Abstract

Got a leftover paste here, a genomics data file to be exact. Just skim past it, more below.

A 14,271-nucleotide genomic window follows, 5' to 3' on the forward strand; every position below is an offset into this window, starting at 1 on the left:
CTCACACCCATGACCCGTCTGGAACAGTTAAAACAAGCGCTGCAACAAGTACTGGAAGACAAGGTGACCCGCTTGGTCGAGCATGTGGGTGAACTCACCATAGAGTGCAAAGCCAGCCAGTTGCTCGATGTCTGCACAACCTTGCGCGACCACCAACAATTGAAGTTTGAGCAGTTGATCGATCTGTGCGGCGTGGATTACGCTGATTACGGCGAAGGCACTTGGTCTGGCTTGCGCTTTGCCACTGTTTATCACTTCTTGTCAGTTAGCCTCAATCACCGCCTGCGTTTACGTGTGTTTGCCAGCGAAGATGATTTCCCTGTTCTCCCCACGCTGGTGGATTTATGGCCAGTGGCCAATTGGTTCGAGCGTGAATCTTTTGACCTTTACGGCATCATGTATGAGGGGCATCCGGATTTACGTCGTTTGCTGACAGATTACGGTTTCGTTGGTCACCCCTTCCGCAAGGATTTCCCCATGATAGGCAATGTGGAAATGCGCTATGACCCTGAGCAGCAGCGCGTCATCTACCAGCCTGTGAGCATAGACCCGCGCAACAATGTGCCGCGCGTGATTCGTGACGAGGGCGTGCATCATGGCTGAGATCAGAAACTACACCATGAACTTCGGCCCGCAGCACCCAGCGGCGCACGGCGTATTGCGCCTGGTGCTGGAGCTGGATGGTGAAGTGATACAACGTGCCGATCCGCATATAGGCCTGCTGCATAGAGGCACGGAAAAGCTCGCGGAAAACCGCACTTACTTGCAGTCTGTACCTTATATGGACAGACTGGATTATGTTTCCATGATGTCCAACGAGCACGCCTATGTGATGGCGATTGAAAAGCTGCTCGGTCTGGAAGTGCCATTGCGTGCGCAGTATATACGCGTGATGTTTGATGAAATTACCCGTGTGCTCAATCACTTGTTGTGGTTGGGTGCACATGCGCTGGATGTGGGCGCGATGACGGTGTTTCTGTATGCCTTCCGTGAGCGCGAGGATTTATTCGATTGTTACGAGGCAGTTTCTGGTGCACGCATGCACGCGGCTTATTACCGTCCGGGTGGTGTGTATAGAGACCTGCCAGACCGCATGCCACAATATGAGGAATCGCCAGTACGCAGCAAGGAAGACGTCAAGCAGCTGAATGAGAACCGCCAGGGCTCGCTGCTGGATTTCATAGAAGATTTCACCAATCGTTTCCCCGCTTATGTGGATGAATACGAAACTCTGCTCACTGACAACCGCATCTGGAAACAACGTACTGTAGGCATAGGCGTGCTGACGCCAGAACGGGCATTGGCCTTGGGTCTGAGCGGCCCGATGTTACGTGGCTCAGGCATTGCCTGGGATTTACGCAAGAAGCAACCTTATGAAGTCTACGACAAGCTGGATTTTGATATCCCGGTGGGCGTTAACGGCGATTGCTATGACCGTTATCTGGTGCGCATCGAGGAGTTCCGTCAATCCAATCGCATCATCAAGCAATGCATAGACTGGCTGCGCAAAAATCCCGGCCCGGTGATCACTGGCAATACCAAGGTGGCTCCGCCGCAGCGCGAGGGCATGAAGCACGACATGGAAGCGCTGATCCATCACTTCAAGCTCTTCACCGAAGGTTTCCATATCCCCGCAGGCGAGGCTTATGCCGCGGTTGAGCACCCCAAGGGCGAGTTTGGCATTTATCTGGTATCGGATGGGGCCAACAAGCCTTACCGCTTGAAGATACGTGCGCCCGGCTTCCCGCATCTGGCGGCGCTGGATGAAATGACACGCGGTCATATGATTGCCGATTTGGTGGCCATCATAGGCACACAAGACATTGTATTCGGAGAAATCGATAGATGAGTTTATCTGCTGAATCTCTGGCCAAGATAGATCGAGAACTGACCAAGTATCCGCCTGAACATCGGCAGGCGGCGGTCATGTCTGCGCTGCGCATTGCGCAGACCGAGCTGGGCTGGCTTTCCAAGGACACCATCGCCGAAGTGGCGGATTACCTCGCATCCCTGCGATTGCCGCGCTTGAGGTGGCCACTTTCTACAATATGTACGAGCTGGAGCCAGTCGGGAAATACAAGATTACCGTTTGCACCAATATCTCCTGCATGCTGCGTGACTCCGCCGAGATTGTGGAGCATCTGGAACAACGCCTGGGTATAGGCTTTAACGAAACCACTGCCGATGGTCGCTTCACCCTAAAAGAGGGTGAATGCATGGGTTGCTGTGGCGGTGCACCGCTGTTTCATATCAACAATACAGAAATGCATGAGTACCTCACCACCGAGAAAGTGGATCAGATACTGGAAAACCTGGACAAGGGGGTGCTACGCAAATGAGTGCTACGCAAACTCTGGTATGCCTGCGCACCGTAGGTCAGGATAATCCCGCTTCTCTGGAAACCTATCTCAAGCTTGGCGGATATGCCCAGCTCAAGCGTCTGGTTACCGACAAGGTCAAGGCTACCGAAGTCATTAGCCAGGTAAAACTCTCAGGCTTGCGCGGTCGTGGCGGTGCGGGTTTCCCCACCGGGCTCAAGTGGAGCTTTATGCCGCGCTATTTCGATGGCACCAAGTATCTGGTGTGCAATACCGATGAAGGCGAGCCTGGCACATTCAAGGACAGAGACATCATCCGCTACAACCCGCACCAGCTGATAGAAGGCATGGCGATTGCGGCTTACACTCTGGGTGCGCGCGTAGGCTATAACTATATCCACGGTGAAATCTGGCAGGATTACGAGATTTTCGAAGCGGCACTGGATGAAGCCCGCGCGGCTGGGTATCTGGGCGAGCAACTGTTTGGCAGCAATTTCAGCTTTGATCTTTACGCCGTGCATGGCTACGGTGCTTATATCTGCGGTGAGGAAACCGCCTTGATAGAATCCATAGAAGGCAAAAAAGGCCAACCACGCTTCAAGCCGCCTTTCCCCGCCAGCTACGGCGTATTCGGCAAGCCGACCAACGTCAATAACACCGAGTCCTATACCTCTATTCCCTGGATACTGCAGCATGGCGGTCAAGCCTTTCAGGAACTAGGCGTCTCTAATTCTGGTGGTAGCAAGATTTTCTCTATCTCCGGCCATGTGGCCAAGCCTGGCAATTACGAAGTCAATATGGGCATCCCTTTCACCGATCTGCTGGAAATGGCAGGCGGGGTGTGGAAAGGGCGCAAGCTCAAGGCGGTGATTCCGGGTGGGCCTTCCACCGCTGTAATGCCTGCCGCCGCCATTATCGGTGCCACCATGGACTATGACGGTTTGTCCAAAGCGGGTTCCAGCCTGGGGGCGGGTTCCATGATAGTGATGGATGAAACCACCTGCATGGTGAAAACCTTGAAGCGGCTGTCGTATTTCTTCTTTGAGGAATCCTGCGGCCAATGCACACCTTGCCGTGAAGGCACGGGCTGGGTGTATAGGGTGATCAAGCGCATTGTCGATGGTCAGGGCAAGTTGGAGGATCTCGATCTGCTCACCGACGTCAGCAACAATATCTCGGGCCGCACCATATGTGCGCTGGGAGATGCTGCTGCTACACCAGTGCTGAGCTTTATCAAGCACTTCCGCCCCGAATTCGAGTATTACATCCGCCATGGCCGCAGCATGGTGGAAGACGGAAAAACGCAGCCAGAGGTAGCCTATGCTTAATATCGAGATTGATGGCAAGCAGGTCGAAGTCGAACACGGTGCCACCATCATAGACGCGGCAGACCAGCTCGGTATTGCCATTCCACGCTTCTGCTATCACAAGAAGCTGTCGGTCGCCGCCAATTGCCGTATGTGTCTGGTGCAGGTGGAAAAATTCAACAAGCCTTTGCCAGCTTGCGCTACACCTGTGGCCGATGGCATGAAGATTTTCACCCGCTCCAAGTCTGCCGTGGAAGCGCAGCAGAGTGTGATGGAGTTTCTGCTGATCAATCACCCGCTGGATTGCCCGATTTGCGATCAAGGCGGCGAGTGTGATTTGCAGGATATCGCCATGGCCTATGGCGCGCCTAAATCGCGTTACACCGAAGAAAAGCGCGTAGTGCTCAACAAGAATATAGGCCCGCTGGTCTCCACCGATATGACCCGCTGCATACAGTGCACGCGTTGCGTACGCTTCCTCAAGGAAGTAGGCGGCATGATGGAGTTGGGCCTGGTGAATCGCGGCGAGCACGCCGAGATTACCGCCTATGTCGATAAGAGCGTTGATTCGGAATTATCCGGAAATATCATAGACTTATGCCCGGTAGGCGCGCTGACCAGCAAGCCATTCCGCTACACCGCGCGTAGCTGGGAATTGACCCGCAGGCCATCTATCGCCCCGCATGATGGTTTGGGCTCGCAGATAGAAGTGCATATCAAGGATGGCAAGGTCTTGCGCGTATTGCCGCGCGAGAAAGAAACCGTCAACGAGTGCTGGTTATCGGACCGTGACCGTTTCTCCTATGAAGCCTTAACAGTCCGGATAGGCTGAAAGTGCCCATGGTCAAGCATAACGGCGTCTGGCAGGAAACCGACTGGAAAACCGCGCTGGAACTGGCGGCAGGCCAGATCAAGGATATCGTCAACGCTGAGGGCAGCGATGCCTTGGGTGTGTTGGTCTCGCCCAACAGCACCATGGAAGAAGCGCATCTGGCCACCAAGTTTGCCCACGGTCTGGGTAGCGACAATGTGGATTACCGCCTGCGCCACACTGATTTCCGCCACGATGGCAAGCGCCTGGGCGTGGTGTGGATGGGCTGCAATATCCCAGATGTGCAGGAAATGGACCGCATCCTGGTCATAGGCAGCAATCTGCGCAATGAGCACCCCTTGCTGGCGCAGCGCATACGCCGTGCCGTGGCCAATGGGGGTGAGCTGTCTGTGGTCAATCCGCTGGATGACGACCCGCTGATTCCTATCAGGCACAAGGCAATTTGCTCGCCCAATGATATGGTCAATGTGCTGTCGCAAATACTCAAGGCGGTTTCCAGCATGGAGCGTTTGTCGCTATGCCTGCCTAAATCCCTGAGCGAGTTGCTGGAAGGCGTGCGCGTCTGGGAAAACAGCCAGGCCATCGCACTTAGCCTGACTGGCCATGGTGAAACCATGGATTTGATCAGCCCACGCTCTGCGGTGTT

The Highlands of the Black Forest in southern Germany exhibit a series of down-stepping benchlands with a sort of valley-in-valley grouping, which the late Walther Penck explained as the work of ordinary erosion on a domelike mass of continually accelerated upheaval; and this explanation has been widely accepted by German physiographers. The principles which led Penck to this view are here first stated, then analyzed. Several of them are shown to be erroneous. It is concluded that the Black Forest benchlands and valleys are better explained by erosion during intermittent upheaval, a kind of movement which Penck explicitly denied for the district he studied but which is ordinarily accepted by American physiographers for similar districts. Comments are added on the occurrence of what Penck called Primärrümpfe, on their relations to the cycle of erosion, on the difficulty of demonstrating their production and on the uncertainty of their occurrence.

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